“I consider myself a lucky one. Growing up in a community surrounded by failing food systems, my family never went without fresh produce because of my Granny’s garden.” Hailing from the rural South, Hannah grew up alongside industrial agriculture, where farmers produce large quantities of a single product, then sell it to companies for processing and distribution worldwide. “It was tough, watching our grocery stores and small businesses shut down or get bought out. The irony is, we were an agricultural community full of farmers! So where was the food?” Each summer, Hannah and her sister would spend most of their time with Granny; they learned to garden, shell peas, crack pecans, cook, can, process corn, freeze what needed to be frozen. “Granny taught us 2 life lessons: 1) Don’t you dare waste a thing, and 2) If you want to do something, you better teach yourself how to do it. That woman had grit.”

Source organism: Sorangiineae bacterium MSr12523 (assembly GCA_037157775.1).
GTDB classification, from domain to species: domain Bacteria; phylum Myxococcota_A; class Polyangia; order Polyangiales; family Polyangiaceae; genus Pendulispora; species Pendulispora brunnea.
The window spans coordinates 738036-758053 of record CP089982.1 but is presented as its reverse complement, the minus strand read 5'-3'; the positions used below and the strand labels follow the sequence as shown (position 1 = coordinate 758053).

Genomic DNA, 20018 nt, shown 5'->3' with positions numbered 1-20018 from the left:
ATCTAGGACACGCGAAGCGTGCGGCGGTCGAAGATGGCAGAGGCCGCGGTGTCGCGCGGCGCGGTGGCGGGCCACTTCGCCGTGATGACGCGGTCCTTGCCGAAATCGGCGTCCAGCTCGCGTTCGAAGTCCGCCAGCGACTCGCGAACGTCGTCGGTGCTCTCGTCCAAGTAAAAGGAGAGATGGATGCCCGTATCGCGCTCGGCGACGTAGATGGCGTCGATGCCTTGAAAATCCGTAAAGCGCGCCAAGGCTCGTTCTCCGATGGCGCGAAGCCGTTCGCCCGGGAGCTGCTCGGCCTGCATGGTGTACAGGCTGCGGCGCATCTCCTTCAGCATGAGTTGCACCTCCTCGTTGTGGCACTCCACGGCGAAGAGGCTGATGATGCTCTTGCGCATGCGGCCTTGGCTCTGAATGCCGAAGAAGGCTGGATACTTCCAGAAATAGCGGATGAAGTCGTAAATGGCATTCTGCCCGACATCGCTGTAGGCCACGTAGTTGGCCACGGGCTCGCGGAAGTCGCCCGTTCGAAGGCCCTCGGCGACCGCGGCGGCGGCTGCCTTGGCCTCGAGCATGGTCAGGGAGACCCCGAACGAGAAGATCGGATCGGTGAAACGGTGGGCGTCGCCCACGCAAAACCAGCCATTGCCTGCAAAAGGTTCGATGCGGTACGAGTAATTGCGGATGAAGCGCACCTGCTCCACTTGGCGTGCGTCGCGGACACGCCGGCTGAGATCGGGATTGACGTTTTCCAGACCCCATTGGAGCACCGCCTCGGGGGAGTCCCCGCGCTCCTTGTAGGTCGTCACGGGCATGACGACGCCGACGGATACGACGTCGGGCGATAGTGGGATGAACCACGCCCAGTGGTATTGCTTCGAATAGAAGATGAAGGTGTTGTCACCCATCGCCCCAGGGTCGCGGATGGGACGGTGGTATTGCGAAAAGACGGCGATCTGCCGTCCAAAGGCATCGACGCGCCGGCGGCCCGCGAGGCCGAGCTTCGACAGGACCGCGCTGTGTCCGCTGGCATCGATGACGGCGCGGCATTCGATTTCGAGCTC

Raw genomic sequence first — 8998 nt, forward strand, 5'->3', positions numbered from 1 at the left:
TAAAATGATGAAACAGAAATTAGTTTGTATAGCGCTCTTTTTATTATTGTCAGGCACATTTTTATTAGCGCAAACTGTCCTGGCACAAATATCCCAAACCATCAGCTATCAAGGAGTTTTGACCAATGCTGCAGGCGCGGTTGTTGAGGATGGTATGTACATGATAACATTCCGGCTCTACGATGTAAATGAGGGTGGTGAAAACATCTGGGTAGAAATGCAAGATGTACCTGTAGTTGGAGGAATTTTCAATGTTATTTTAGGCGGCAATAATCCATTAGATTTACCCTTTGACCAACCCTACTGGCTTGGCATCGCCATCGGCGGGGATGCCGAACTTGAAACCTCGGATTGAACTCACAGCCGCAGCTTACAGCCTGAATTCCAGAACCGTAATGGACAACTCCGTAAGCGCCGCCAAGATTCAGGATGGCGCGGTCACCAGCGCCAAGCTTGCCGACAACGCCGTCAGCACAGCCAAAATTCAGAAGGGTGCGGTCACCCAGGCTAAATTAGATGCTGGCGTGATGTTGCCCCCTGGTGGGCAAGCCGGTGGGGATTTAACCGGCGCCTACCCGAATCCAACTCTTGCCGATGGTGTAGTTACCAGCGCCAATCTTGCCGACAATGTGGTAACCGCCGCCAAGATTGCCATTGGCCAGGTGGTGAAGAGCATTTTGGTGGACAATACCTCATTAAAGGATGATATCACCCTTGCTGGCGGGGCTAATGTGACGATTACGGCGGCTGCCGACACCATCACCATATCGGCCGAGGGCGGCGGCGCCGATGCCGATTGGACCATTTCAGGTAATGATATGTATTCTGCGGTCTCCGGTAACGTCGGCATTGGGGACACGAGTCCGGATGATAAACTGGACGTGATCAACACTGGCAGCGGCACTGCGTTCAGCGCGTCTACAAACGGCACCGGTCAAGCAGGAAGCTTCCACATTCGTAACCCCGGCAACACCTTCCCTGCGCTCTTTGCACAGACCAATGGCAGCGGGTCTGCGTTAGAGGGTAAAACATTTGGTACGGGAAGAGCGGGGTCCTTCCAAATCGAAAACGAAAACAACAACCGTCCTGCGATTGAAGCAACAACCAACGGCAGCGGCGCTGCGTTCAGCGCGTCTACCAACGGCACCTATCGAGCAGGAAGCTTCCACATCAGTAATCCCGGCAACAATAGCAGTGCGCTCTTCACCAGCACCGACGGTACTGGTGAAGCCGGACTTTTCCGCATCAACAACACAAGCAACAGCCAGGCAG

When Hannah first moved to Lane County, she thought she’d be here for 4 months. “I came to study birds for the summer. I’m still here, 5 years later, because of the food. I’d never seen a food system like this one in the Willamette Valley! Multiple small-scale farmers working sustainably and responsibly, growing diverse crops and trying to keep it in the community. There’s so much hope, so much potential for great food systems to flourish here. I’m beyond grateful to finally be a part of that network.” Hannah hopes to expand secure food systems to rural communities across Lane County and beyond, focusing her attention on fresh, local produce.